Leadership isn’t easy or everyone could do it. Some talented people make it look easy, but we often don’t see all the hard work that goes on behind the scenes to make it look this way. Most leaders struggle at some point and have to learn some difficult lessons along the way. Experience can be the best teacher if you are open to learning. I’ve observed the following 25 ways (in no particular order) that leaders tend to get themselves in trouble:
High impact leaders focus on doing the right things well and consistently live up to their commitments especially when it is hard. You don’t ever have to worry about their personal behavior or professional discipline.
I have been a Charles Handy fan for many years and find that his work only becomes more prescient and meaningful with time. It’s amazing how he could envision the world we would be doing business in before it happened. His thoughts on life, business, and leadership are timeless. I had my son revisit his […]
People are complex especially when under duress. I am always reticent to give simple answers to difficult questions. Not because there are never simple answers that suffice, but because it often shows a lack of respect for the person in need of help. Before you dive in and offer guidance to someone, it’s important you […]
Leadership isn’t rocket science. Creating the conditions for business success is actually pretty basic: be clear about where you are going and why; define what success looks like and track performance; make sure all of your key people on the same page; don’t “wing it” when it comes to important decisions; ensure that every single employee knows how they fit in the big picture and what they are supposed to be doing; create a process for providing on-going performance feedback; hold people accountable for results (including yourself); be careful about who you hire and put in supervisory roles; provide extensive training and support; never stop communicating with your customers; and make sure everyone shares in the success of the business but also feels the pinch of nonperformance.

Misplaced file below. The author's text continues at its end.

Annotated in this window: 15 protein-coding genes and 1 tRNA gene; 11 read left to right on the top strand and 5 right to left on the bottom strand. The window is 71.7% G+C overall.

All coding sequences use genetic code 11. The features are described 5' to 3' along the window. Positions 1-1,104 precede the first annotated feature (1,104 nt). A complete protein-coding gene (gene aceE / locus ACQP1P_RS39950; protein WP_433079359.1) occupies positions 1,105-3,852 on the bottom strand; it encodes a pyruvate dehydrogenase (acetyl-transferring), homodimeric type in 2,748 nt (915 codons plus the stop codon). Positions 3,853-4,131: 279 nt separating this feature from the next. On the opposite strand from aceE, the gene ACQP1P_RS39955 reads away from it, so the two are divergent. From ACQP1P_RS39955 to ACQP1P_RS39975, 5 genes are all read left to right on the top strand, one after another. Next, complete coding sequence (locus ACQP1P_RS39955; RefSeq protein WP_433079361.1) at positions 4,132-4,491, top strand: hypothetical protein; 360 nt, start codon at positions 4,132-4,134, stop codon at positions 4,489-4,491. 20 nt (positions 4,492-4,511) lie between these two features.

I’ve heard many leaders tell me they always wait to do something until the last minute because they perform best under this type of pressure. Sounds like a bit of rationalization to me. I know that when I procrastinate on something it’s not because it is the best way to work – it is often quite the opposite. I just don’t want to do whatever it is because I view it as drudgery, am unsure how to proceed or I’m not sure I’ll be pleased by the outcome. I cannot imagine any scenario where purposefully putting yourself under time pressure until the last minute makes any sense.
I find that most of us tend to avoid the emotionally difficult or awkward conversation. Instead of addressing an issue head on, we “beat around the bush” or try and avoid the issue altogether. This puts the onus on the other person to become a verbal detective and/or force the issue. This isn’t fair to them or us. Moreover, I find that most of these types of exchanges devolve into a passive-aggressive dynamic which is unhealthy for the relationship. You ever notice that avoidance never works – it just delays the inevitable. In matters of importance to you or someone else, when you don’t say what you truly mean (or feel) this is the textbook definition of be inauthentic as fellow human being.
If you employ people, the reality is that employees will come and go. It is extremely rare that someone will take the entire business journey with you (or that you should want them to). A good company still experiences 10-15% turnover each year. One of my old bosses once told me that “The only certainty he had was that he was there at the beginning and would be there until he sells out or hands off the reigns to someone. More than likely, just about everyone else will come and go at some point. All you can do is strive to maximize the mutual benefit of the employer-employee relationship while they are here. You want to create an environment where good people want to stay, but accept the fact they will eventually leave, often for reasons beyond your control.” At the time I thought this was a bit cynical, but I see his wisdom more clearly many years later (Note: I left).
By Glen Calderon In January 2014, McKinsey & Company conducted a study that examines the 4 main reasons why leadership development programs fail: 1. Not allowing for context. Simply, leadership development training is unique. One size does not fit all regardless of a homogenous company, management or culture. An organization should ask why do we […]
Leadership Thought #488 – 22 Questions You Should Ask Someone Before You Put Them in A Management Position